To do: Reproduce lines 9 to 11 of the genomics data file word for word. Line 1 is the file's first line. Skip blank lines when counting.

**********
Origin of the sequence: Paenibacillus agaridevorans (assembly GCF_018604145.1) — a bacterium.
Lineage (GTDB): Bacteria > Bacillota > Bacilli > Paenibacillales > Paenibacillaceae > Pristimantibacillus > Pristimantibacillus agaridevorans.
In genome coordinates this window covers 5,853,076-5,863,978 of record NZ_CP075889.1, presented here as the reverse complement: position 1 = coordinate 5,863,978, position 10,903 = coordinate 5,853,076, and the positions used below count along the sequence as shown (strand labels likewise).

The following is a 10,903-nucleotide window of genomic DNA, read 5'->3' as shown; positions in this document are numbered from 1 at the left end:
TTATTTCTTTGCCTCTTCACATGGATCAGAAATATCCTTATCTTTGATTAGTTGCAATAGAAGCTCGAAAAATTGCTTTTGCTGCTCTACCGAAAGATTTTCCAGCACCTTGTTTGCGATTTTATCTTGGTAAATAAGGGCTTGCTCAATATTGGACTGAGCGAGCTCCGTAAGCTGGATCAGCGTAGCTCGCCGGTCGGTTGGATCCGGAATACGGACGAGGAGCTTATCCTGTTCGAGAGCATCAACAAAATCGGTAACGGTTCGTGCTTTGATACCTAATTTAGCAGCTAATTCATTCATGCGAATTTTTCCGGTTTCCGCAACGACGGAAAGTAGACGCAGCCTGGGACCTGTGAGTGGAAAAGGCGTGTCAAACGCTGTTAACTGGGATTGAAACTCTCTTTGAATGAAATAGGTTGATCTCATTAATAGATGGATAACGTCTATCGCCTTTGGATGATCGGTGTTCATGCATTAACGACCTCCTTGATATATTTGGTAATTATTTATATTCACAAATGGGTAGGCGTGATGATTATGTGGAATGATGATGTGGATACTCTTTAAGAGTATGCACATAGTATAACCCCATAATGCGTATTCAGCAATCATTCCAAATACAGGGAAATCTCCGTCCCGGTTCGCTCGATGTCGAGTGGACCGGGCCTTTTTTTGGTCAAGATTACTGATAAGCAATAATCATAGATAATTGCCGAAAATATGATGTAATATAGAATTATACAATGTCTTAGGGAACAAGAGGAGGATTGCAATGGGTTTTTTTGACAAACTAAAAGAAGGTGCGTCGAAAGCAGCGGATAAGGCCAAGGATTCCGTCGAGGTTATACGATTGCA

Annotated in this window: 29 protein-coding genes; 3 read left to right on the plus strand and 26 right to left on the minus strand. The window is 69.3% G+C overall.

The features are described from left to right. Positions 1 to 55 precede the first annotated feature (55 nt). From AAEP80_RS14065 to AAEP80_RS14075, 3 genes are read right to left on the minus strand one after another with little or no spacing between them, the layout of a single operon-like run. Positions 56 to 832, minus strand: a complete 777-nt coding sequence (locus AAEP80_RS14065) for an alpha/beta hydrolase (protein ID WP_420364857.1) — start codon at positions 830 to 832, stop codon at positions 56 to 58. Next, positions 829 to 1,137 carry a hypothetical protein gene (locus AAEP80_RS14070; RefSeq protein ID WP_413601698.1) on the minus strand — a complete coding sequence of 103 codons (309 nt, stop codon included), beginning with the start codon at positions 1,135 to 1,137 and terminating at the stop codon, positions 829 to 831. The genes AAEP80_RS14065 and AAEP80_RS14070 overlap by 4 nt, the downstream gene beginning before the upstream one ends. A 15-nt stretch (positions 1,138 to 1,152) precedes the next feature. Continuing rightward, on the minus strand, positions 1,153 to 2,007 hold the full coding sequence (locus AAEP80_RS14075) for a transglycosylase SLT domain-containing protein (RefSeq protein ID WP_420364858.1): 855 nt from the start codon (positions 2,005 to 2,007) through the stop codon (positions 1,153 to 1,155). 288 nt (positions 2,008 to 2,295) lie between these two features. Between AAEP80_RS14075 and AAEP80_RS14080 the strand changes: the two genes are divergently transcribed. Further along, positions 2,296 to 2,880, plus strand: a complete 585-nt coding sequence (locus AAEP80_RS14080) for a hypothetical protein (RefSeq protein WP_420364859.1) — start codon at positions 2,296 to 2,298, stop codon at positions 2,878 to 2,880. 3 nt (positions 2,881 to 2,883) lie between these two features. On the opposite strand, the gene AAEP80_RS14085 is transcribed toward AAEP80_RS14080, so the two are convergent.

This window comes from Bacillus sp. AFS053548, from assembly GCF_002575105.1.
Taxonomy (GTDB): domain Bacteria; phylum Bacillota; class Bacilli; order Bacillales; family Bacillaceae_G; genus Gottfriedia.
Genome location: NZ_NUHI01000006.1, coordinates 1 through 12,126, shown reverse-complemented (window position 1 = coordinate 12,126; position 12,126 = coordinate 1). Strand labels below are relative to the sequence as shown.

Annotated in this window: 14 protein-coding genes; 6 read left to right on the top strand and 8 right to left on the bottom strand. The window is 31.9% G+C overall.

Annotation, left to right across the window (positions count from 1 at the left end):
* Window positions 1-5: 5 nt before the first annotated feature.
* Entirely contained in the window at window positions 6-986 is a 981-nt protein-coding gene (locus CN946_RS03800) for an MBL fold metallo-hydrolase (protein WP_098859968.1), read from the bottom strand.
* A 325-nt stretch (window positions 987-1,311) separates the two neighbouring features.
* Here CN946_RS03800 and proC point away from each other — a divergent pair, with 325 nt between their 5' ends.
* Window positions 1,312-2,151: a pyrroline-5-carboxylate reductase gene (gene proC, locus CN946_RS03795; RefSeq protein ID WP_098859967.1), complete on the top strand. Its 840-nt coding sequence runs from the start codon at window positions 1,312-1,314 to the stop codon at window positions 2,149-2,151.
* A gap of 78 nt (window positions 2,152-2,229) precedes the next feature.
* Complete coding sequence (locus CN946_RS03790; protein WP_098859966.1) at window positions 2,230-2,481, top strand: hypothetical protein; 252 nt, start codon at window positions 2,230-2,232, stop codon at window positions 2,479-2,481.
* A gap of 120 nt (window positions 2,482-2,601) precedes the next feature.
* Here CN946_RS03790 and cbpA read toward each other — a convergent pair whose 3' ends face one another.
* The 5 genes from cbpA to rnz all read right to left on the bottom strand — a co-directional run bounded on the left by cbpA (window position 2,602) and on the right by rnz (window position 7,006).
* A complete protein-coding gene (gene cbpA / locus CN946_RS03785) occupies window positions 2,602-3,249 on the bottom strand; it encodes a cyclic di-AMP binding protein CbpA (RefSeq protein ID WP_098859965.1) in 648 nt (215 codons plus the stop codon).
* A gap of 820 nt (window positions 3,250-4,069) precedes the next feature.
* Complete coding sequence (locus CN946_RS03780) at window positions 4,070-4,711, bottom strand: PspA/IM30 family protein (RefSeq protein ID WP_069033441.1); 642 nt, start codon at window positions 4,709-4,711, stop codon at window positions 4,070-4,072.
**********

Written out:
Taxonomy (GTDB): domain Bacteria; phylum Bacillota; class Bacilli; order Bacillales; family Bacillaceae_G; genus Gottfriedia.
Genome location: NZ_NUHI01000006.1, coordinates 1 through 12,126, shown reverse-complemented (window position 1 = coordinate 12,126; position 12,126 = coordinate 1). Strand labels below are relative to the sequence as shown.

Annotated in this window: 14 protein-coding genes; 6 read left to right on the top strand and 8 right to left on the bottom strand. The window is 31.9% G+C overall.